10. 20. <ul><li>7 cervical vertebral segments </li></ul><ul><li>3 rd , 4 th , 5 th and 6 th typical vertebrae </li></ul><ul><li>1 st , 2 nd and 7 th atypical vertebrae </li></ul>
    11. 22. Cervical Vertebrae <ul><li>Seven vertebrae (C 1 -C 7 ) are the smallest, lightest vertebrae </li></ul><ul><li>C 3 -C 6 are distinguished with an oval body, short spinous processes, and large, triangular vertebral foramina </li></ul><ul><li>Each transverse process contains a transverse foramen </li></ul>
    12. 25. Cervical Vertebrae Table 7.2
    13. 26. Cervical Vertebrae: The Atlas (C 1 ) <ul><li>The atlas </li></ul><ul><ul><li>Has no body and no spinous process </li></ul></ul><ul><ul><li>Consists of anterior and posterior arches, and two lateral masses </li></ul></ul><ul><ul><li>The superior surface of lateral masses articulate with the occipital condyles </li></ul></ul>
    14. 27. Cervical Vertebrae: The Atlas (C 1 ) Figure 7.16a, b
    15. 28. Cervical Vertebrae: The Axis (C 2 ) <ul><li>The axis has a body, spine, and vertebral arches as do other cervical vertebrae </li></ul>Figure 7.16c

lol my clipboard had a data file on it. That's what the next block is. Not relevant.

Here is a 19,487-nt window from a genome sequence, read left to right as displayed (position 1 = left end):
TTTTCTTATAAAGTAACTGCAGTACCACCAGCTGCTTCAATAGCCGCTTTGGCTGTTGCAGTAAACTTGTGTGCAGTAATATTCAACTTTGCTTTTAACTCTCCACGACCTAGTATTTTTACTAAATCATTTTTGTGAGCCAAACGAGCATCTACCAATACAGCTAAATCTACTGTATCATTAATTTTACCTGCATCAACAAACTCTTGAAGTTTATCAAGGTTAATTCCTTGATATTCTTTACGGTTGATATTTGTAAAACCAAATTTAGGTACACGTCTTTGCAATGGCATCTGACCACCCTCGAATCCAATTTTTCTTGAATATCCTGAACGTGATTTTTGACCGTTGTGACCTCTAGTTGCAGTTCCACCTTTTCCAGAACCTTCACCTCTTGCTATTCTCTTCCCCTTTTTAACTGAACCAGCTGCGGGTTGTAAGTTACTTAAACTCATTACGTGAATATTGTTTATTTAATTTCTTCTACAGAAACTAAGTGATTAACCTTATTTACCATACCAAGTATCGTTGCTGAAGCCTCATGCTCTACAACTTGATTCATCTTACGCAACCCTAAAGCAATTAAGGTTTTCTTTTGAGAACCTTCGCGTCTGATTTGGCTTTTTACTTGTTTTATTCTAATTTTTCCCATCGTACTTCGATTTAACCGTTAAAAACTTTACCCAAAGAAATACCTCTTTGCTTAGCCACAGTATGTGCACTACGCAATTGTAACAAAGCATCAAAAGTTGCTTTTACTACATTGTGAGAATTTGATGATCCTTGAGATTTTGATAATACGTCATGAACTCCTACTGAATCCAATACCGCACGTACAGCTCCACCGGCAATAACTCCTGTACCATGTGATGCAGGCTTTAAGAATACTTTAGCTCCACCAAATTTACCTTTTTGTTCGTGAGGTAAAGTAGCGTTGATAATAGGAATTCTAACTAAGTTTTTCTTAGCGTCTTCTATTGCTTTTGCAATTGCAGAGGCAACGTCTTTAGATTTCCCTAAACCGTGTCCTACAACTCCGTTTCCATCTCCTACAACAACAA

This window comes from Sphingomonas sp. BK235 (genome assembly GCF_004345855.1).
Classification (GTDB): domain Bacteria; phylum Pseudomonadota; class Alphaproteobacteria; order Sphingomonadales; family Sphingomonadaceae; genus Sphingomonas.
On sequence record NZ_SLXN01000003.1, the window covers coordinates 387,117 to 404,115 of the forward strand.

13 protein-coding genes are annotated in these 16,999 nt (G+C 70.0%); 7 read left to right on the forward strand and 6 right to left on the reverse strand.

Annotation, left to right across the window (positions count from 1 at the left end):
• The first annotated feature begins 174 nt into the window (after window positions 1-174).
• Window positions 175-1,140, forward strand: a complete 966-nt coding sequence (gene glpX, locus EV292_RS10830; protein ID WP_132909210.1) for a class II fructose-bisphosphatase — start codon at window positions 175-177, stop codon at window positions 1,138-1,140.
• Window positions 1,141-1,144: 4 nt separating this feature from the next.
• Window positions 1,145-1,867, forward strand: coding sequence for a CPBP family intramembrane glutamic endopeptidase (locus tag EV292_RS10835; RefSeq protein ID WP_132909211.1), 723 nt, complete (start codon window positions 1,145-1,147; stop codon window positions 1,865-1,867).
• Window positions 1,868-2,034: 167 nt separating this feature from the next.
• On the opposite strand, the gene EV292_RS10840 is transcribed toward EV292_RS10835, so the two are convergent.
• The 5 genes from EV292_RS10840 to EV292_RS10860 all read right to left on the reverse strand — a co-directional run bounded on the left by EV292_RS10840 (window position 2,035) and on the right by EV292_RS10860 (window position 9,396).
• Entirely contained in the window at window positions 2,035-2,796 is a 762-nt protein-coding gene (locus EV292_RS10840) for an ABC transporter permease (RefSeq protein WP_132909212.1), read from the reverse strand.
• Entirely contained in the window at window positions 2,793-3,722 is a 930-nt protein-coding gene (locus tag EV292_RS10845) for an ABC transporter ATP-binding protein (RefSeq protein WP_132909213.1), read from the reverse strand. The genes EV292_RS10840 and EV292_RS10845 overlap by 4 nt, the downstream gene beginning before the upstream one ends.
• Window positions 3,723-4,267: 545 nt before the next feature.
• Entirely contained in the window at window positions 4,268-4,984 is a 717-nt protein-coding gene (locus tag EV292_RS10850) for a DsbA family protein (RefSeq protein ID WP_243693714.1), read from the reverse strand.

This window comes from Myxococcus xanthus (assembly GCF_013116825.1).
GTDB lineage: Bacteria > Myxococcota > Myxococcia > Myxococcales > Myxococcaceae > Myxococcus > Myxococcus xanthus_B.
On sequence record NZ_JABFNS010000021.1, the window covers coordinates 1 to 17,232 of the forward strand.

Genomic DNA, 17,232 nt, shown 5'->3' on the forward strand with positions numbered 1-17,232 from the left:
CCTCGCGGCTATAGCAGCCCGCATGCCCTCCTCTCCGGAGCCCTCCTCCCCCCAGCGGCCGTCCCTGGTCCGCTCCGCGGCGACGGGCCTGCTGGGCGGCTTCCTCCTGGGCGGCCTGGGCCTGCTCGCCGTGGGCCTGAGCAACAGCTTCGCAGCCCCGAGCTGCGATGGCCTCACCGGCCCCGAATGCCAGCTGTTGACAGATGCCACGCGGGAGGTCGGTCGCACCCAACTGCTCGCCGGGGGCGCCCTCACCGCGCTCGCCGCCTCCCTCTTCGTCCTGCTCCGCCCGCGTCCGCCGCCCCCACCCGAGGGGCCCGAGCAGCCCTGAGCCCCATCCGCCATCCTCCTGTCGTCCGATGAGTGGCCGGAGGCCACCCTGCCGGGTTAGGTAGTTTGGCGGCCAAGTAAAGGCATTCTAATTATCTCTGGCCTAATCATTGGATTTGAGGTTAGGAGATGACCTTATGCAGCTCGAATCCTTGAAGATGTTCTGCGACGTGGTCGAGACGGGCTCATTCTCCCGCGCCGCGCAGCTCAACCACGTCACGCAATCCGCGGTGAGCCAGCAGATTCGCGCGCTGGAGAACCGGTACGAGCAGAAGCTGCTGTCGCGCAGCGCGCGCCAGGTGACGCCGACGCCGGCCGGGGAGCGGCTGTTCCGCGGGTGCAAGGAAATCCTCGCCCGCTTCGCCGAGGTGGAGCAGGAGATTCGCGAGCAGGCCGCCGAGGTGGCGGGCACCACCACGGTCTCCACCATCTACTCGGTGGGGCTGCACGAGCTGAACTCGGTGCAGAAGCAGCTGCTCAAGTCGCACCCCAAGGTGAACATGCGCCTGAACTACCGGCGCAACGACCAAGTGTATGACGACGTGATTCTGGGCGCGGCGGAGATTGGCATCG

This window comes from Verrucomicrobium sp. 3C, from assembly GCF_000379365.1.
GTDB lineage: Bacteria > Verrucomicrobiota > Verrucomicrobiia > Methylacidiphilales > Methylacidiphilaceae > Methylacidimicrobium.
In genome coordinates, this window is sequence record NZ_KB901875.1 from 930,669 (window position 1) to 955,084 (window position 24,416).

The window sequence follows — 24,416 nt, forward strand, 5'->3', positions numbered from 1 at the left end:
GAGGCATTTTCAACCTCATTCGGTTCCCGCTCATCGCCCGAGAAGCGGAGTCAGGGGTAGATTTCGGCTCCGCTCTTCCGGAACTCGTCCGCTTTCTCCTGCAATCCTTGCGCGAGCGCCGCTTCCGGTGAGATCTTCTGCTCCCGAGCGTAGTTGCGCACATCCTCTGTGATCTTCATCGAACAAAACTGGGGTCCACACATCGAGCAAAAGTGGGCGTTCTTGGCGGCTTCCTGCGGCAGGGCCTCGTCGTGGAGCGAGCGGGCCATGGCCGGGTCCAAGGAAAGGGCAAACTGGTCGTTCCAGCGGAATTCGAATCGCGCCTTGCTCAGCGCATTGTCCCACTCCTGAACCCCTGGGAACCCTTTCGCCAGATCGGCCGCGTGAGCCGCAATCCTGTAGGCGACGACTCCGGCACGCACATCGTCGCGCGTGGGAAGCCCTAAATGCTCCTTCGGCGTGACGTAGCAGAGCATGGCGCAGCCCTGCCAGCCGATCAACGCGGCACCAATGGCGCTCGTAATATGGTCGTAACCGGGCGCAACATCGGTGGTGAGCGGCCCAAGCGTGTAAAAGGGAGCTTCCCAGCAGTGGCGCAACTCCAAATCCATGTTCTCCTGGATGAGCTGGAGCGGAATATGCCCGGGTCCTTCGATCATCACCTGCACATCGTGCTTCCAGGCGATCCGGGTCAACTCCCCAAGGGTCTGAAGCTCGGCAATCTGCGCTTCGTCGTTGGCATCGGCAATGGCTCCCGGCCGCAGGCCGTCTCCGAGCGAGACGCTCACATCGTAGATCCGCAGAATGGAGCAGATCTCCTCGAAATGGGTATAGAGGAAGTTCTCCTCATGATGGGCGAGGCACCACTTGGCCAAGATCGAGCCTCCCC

16. 29. Cervical Vertebrae: The Axis (C 2 ) <ul><li>Unique to the axis is the dens, or odontoid process, which projects superiorly from the body and is cradled in the anterior arch of the atlas </li></ul>Figure 7.16c
    17. 30. Cervical Vertebrae: The Axis (C 2 ) <ul><li>The dens is a pivot for the rotation of the atlas </li></ul>Figure 7.16c
    18. 31. Biomechanics <ul><li>Cervical spine has numerous articulations </li></ul><ul><li>Cervical spine – lordotic curve </li></ul>
    19. 34. <ul><li>Cervical spine motion </li></ul><ul><li>Rotation contributes to the greatest disc degeneration </li></ul>
    20. 36. <ul><li>Cervical spine provides different motion characteristics </li></ul><ul><li>Occipitoatlantal complex (C0-C1) </li></ul><ul><li>Atlantoaxial complex (C1-C2) </li></ul>
    21. 37. <ul><li>Greatest ROM occurs the middle of the cervical at the level of C5-C6 during flexion and extension </li></ul><ul><li>Facet joints lie 45 degrees to the ventral and motion involves a coupled movement along both the X and Y axes </li></ul>Rash,PJ and Burke RK. Kinesiology and Applied Anatomy . 1974 Bergman, DH and Peterson, TF. Chiropractic Technique. 2 nd ed. 2002.